Are ES6 modules in browsers going to get loaded level-by-level?

Randy Buchholz work at randybuchholz.com
Sun Oct 18 15:50:24 UTC 2020


Right, it's basically just doing what an import aware server might do and the type-tree is a hierarchal version of the scope imports. The rest is just extra stuff. Probably the biggest difference though is that it lets me isolate prototypes. From what I gather it seems that import stores a live "ghosted" version of the prototype that it checks before making additional requests for the item. The scope basically gets a reference to this prototype. If you do things like add a property with reflect in one scope that property shows up everywhere. And since it modified the "ghost" it persists after the scope goes away. It's caused me some headaches especially when dealing with inheritance/extends and in workers.

Yeah, inspecting is in issue. I haven't found a way to inspect modules to see what they have in them. They're a strange beast. You can see their scope in the debugger and they look like an ES Object or IDL interface, but I don't know how to get a reference to them in code. But, they're new, so we'll see where they go. Maybe someday we'll have a `modules` collection we can interrogate. 

-----Original Message-----
From: #!/JoePea <joe at trusktr.io> 
Sent: Saturday, October 17, 2020 10:35 PM
To: Randy Buchholz <work at randybuchholz.com>
Cc: es-discuss at mozilla.org
Subject: Re: Are ES6 modules in browsers going to get loaded level-by-level?

That's neat, but it seems like the same work that a server would have to do with actual ES Module imports, right? And the "type tree"
equivalent is the modules that the JS engine stores as a map from import identifier to module scope instance. It seems that in the end, the `PUSH` approach should work with the same efficiency, right?

Seems the only thing that makes it difficult is checking the map. In your special case, with `inject`, you can physically check the global namespaces to see if the module is available. But with ES Modules, we can't check if some module has already been lodade by its identifier, can we? So we have to make the request, because that's the only way to check.

#!/JoePea

On Sat, Oct 17, 2020 at 1:28 PM Randy Buchholz <work at randybuchholz.com> wrote:
>
> I think some form of bundling will always be necessary. I use classes and took a name-spaced and typed approach to modules and classes, putting each class in its own module in a file hierarchy (namespace). This is an enterprise level LOB application with dozens of classes. Many classes are used cross-domain, limiting static/design-time bundling approaches. Also, an issue I encountered with static bundling is that classes aren't hoisted, so there are ordering concerns/issues with class bundles.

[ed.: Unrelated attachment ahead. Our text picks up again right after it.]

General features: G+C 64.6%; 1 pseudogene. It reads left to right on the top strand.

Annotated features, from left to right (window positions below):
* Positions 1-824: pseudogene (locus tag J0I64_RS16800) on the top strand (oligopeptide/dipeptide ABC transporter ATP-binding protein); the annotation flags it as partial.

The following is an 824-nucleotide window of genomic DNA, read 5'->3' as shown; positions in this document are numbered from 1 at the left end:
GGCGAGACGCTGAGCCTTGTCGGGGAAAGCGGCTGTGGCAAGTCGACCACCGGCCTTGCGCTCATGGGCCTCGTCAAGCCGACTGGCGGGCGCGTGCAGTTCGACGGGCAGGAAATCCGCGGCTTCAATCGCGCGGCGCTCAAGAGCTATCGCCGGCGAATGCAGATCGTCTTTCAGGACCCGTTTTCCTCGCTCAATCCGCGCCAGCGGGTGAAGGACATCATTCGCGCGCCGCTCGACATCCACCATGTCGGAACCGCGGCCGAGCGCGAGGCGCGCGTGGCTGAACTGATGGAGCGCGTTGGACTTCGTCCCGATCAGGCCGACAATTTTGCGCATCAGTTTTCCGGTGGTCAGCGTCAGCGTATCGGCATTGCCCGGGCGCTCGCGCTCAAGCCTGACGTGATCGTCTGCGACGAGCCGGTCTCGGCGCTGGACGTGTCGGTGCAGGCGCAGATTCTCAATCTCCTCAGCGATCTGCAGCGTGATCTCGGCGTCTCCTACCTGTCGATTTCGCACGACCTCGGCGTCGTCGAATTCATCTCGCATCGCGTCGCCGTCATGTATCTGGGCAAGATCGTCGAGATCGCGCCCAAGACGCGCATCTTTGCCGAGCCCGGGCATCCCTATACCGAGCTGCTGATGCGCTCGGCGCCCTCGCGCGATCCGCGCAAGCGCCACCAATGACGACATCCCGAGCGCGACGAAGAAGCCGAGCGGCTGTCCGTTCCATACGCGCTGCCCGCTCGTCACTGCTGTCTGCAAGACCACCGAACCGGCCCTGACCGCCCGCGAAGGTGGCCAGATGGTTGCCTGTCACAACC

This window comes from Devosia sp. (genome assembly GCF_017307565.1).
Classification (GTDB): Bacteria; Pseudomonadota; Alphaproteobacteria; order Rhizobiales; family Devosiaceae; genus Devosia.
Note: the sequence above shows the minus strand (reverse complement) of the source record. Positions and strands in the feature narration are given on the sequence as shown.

>
>
>
> I have multiple workers as background services that use these. Each class usually has a few imports for the classes it uses. Using normal imports, I was soon generating 100's of requests for the files. Even with caching, there is a lot of overhead. As classes are used more, this can become a real issue.
>
>
>
> I ended up with an approach where I added dependency metadata to each class to support bundling. The metadata helps with the "what to send" issue. When I need a class/type do an import for it. The server walks the dependencies, and bundles the request class with the full tree of dependencies. When the client receives the bundle it adds the new classes to a type library. It's designed for enterprise use where you have more control of things and can enforce standards.
>
>
>
> Class looks like this:
>
>
>
> // File Bar.cmjs
>
> ```
>
> //::Requires: Foo.Package.Class1 Foo.Package.Class2
>
> class Bar {
>
>     const a = new Class1(); // Actually usually the qualified 
> Foo.Package.Class1
>
>     ...
>
> }
>
> ```
>
> // File /Foo/Package/Class1.cmjs
>
> ```
>
> //::/Requires: Common.Util.Whatever
>
> class Class1{
>
>
>
> }
>
> ```
>
>
>
> The basic idea is that when the server gets a request it reads the "Requires" and gets those files, recursively reading requires. I keep a list of all files and the depth so I know if I already captured a required, and how to order the results. Once I have all of the files I write them to a single bundle. I don't need to parse the files (Requires is just a comment), but can if I want more control. The bundled file looks like:
>
>
>
> ```
>
> class Whatever {...}
>
>
>
> class Class1 {...}
>
>
>
> class Class2 {...}
>
>
>
> class Bar {...}
>
> ```
>
>
>
> It's more complex, because of name collisions and import scoping. What I do is process the bundle and promote the classes out of the scope.
>
> ```
>
> globalThis
>
>    .Foo
>
>       .Package
>
>          .Class1 = Class1; // (The "newable" class)
>
>          .Class2 = Class2;
>
>    .Common
>
>       .Util
>
>          .Whatever = Whatever;
>
> ```
>
>
>
> Now I can just do `new Foo.Package.Class1()` anywhere in the context, not just in the import scope. On the client I use `inject` in many places instead of `import` - inject('A.B.Class'); const x = new A.B.Class();`. This checks for the type, and if it doesn't exist on the client it requests it from the server.  The server creates a bundle for it and its dependencies. I add these to the type-tree. My server isn't really import-aware, I just use middleware to intercept the request. This is why I could use a way to identify "import requests". I know when I’m doing an ”import” through injection, but with a regular import I have to do some inspection of the fetch to know to initiate the process.
>
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